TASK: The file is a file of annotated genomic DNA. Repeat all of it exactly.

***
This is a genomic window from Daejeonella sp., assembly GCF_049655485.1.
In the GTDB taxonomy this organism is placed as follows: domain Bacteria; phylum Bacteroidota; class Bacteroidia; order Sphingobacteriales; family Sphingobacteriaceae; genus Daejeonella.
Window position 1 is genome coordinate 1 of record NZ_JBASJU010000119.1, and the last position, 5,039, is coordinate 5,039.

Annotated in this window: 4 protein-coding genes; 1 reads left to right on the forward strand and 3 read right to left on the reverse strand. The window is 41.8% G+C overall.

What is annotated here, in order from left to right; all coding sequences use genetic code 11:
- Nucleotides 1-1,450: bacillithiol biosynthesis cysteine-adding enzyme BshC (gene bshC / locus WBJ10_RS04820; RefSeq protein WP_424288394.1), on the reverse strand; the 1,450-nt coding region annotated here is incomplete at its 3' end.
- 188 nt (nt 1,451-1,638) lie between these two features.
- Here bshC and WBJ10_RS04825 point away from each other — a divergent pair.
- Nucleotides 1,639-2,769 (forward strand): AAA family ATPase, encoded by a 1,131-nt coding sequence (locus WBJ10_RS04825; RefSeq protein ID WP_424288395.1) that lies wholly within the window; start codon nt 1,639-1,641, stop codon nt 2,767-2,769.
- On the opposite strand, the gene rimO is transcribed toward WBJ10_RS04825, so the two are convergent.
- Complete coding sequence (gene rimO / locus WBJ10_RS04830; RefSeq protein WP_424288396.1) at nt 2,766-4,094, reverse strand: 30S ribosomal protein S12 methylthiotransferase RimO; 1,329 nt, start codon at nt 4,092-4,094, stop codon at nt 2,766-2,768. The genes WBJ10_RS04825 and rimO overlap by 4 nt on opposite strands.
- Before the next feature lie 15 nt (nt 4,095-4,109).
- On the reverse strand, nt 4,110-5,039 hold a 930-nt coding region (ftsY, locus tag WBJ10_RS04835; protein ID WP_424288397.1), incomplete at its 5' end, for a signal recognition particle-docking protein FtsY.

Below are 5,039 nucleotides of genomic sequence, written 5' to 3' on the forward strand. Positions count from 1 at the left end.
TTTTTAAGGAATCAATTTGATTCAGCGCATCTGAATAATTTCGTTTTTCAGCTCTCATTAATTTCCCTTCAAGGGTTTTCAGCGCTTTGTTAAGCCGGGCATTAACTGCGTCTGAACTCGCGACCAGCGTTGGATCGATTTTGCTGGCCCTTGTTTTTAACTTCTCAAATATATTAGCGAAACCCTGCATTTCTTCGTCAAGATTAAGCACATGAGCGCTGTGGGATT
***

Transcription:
This is a genomic window from Daejeonella sp., assembly GCF_049655485.1.
In the GTDB taxonomy this organism is placed as follows: domain Bacteria; phylum Bacteroidota; class Bacteroidia; order Sphingobacteriales; family Sphingobacteriaceae; genus Daejeonella.
Window position 1 is genome coordinate 1 of record NZ_JBASJU010000119.1, and the last position, 5,039, is coordinate 5,039.

Annotated in this window: 4 protein-coding genes; 1 reads left to right on the forward strand and 3 read right to left on the reverse strand. The window is 41.8% G+C overall.

What is annotated here, in order from left to right; all coding sequences use genetic code 11:
- Nucleotides 1-1,450: bacillithiol biosynthesis cysteine-adding enzyme BshC (gene bshC / locus WBJ10_RS04820; RefSeq protein WP_424288394.1), on the reverse strand; the 1,450-nt coding region annotated here is incomplete at its 3' end.
- 188 nt (nt 1,451-1,638) lie between these two features.
- Here bshC and WBJ10_RS04825 point away from each other — a divergent pair.
- Nucleotides 1,639-2,769 (forward strand): AAA family ATPase, encoded by a 1,131-nt coding sequence (locus WBJ10_RS04825; RefSeq protein ID WP_424288395.1) that lies wholly within the window; start codon nt 1,639-1,641, stop codon nt 2,767-2,769.
- On the opposite strand, the gene rimO is transcribed toward WBJ10_RS04825, so the two are convergent.
- Complete coding sequence (gene rimO / locus WBJ10_RS04830; RefSeq protein WP_424288396.1) at nt 2,766-4,094, reverse strand: 30S ribosomal protein S12 methylthiotransferase RimO; 1,329 nt, start codon at nt 4,092-4,094, stop codon at nt 2,766-2,768. The genes WBJ10_RS04825 and rimO overlap by 4 nt on opposite strands.
- Before the next feature lie 15 nt (nt 4,095-4,109).
- On the reverse strand, nt 4,110-5,039 hold a 930-nt coding region (ftsY, locus tag WBJ10_RS04835; protein ID WP_424288397.1), incomplete at its 5' end, for a signal recognition particle-docking protein FtsY.

Below are 5,039 nucleotides of genomic sequence, written 5' to 3' on the forward strand. Positions count from 1 at the left end.
TTTTTAAGGAATCAATTTGATTCAGCGCATCTGAATAATTTCGTTTTTCAGCTCTCATTAATTTCCCTTCAAGGGTTTTCAGCGCTTTGTTAAGCCGGGCATTAACTGCGTCTGAACTCGCGACCAGCGTTGGATCGATTTTGCTGGCCCTTGTTTTTAACTTCTCAAATATATTAGCGAAACCCTGCATTTCTTCGTCAAGATTAAGCACATGAGCGCTGTGGGATT